If I could identify one major flaw in the mostly peerless recruiting track record of Les Miles, it was, unequivocally, the quarterback position. Miles takes frequent flack of the poor QB performance in relation to the talent level in Baton Rouge, but realistically it all charts back to recruiting missteps.
Fundamentally, evaluation is purely a numbers game. Yes, there’s dedicated film study, interviews, and some good old fashioned luck peppered in there. But I truly believe most teams would be best served following the Patriots’ model of roster composition and simply seeking to have as much talent at every position as possible rather than a over-dependence on high performers. Accumulating talent allows you the freedom to make evaluation mistakes.
That, precisely, is where Miles failed with regards to quarterback at LSU: he failed to bring in enough talent at the position to overcome his sometimes failed evaluations. The result was rushing players onto the field before they reached maturation, or often clumsy depth chart issues where LSU suddenly experienced a wealth of QBs all at the same level. It came to a reckoning in his final two years when he couldn’t pull the trigger on benching his established starter for a transfer that probably would have saved his job by simply playing competently on Lambeau Field.
Alas, as the clock turns forward, the new staff can only hope to correct those wrongs. In year one, Orgeron delivered a pair of highly-touted QB recruits in Myles Brennan and Lowell Narcisse. Danny Etling returning for his senior season ensured neither would be prematurely rushed into duty, no matter how much some of us may have wanted it to happen. Narcisse took a redshirt, Brennan only lightly saw the field and LSU crept toward a 2018 with QB uncertainty but at least without knowing they had spoiled eggs. The path proved rockier. The staff struck out on 2018 QB targets turning their eyes instead to the graduate transfer market. The market looked thin until Ohio State back-up QB Joe Burrow announced his intention to leave Columbus. The LSU staff pounced. Unconventionally, LSU arrived at a nicely fleshed out QB depth chart with options for both the present and future.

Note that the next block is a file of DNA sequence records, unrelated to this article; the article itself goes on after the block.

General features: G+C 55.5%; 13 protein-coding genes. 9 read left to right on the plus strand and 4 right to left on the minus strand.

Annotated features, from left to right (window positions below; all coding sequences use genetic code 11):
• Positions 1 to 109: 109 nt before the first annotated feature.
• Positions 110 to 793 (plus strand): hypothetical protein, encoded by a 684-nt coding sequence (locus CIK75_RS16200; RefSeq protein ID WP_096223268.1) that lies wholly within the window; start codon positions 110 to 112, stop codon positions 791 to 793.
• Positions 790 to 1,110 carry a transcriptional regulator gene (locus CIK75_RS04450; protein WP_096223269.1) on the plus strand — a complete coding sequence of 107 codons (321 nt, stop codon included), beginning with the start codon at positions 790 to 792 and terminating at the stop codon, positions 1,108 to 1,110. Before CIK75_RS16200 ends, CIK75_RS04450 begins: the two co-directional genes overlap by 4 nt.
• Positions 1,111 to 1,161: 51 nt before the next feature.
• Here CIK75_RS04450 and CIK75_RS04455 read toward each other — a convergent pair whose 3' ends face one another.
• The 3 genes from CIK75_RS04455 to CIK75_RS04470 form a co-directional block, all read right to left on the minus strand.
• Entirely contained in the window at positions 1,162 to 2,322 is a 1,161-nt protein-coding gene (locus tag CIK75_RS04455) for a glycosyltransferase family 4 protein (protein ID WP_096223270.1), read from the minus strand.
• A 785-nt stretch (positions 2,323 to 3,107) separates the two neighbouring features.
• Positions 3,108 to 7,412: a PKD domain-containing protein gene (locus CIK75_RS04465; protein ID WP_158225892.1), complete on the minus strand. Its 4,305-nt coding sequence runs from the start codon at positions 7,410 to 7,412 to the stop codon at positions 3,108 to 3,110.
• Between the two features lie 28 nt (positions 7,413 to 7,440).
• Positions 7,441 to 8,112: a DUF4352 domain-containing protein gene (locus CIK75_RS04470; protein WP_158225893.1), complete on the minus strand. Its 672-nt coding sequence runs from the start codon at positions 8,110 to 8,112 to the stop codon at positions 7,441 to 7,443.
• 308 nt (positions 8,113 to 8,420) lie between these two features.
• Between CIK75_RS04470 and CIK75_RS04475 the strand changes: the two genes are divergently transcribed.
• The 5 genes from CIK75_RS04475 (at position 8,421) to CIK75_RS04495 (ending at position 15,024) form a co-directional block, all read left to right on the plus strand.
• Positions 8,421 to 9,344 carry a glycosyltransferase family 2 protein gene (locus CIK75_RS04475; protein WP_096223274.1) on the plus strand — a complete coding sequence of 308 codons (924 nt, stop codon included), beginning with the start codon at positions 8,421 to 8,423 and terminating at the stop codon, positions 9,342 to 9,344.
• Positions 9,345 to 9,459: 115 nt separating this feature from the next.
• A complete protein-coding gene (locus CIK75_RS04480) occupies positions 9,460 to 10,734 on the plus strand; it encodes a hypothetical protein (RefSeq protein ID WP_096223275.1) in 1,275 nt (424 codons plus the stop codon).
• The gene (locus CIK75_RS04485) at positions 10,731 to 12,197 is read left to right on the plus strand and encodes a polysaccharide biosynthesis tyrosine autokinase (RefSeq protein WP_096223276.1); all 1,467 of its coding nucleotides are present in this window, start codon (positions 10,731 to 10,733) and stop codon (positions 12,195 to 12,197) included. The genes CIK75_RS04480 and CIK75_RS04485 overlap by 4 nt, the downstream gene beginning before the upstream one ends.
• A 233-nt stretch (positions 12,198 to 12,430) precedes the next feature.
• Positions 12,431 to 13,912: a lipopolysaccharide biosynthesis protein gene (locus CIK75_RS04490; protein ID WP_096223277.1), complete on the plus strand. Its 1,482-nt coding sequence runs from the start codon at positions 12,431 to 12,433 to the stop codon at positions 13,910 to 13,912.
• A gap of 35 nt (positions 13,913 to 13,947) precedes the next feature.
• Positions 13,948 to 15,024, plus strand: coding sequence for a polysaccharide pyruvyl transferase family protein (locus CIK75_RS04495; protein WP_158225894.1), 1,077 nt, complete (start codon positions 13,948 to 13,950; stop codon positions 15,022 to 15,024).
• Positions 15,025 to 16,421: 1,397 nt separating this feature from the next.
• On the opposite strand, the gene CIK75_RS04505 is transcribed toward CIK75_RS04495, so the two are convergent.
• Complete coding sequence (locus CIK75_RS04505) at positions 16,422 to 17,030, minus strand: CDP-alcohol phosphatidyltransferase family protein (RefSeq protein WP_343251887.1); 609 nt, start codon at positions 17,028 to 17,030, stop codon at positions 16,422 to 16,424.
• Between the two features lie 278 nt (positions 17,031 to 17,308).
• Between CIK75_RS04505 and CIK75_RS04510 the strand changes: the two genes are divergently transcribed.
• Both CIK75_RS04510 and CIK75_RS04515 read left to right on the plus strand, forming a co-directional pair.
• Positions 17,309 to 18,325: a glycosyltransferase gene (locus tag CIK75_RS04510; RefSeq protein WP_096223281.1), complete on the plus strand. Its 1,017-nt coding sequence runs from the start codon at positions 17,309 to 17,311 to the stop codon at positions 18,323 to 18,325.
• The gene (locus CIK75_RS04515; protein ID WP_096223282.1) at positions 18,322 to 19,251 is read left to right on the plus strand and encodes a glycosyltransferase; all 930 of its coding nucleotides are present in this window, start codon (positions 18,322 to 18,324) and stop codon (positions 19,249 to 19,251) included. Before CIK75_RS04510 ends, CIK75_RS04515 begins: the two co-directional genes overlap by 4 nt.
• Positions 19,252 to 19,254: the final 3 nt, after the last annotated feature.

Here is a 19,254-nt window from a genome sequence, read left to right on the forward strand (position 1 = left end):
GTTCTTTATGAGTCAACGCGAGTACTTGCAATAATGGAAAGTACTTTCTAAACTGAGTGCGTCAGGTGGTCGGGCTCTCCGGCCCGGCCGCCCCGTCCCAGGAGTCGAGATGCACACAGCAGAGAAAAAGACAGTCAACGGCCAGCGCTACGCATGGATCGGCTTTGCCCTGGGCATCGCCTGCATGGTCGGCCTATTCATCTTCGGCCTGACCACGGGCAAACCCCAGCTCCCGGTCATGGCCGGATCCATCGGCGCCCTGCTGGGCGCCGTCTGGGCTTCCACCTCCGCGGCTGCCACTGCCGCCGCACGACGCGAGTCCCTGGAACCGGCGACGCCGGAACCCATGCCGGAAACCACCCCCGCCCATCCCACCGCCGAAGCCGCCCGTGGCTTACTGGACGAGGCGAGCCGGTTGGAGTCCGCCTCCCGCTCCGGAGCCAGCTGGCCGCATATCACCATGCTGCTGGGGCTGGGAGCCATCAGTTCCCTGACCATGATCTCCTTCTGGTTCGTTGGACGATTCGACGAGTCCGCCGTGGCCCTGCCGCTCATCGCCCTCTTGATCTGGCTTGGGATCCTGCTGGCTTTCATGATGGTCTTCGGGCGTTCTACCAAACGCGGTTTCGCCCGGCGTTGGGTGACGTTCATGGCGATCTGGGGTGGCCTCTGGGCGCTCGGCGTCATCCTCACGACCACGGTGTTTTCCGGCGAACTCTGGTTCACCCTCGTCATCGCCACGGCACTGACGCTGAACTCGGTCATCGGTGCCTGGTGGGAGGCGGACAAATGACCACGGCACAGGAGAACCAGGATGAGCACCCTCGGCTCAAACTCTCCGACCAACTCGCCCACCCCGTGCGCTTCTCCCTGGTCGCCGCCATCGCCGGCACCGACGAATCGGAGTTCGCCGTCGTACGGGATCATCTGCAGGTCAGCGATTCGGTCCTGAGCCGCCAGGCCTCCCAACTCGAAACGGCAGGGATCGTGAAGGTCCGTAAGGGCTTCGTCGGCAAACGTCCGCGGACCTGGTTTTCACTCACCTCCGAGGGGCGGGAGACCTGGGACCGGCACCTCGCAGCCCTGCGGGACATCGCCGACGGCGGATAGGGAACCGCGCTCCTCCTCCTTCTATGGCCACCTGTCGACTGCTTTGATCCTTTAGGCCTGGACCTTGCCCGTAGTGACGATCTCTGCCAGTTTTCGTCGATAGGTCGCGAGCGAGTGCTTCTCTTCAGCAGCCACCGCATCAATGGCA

The real work comes in carrying that momentum forward. The staff handed out select offers to a handful of elite 2019 QB prospects. Sights settled on Houston QB Grant Gunnell, a one-time Texas A&M commit who re-opened his process after the firing of Kevin Sumlin. Just a couple weeks ago, Gunnell gave his pledge to Sumlin at his new post, Arizona.
In years’ past this would have marked the conclusion of LSU’s pursuit of high-level QB talent as they wound up settling for an in-state player of lesser regard, as they did with a player like Lindsey Scott. But Orgeron and Ensminger kept their options open and today landed a four-star QB from Alabama. That pivot, that flexibility, is perhaps the key element missed in the Miles era of coddling and cozying up to isolated QB targets in hopes of winning the “you love me the most” recruiting battle. For O and Ensminger, there’s no dwelling, there’s no waiting around. It’s on to the next one. Next man up. And that man is Peter Parrish.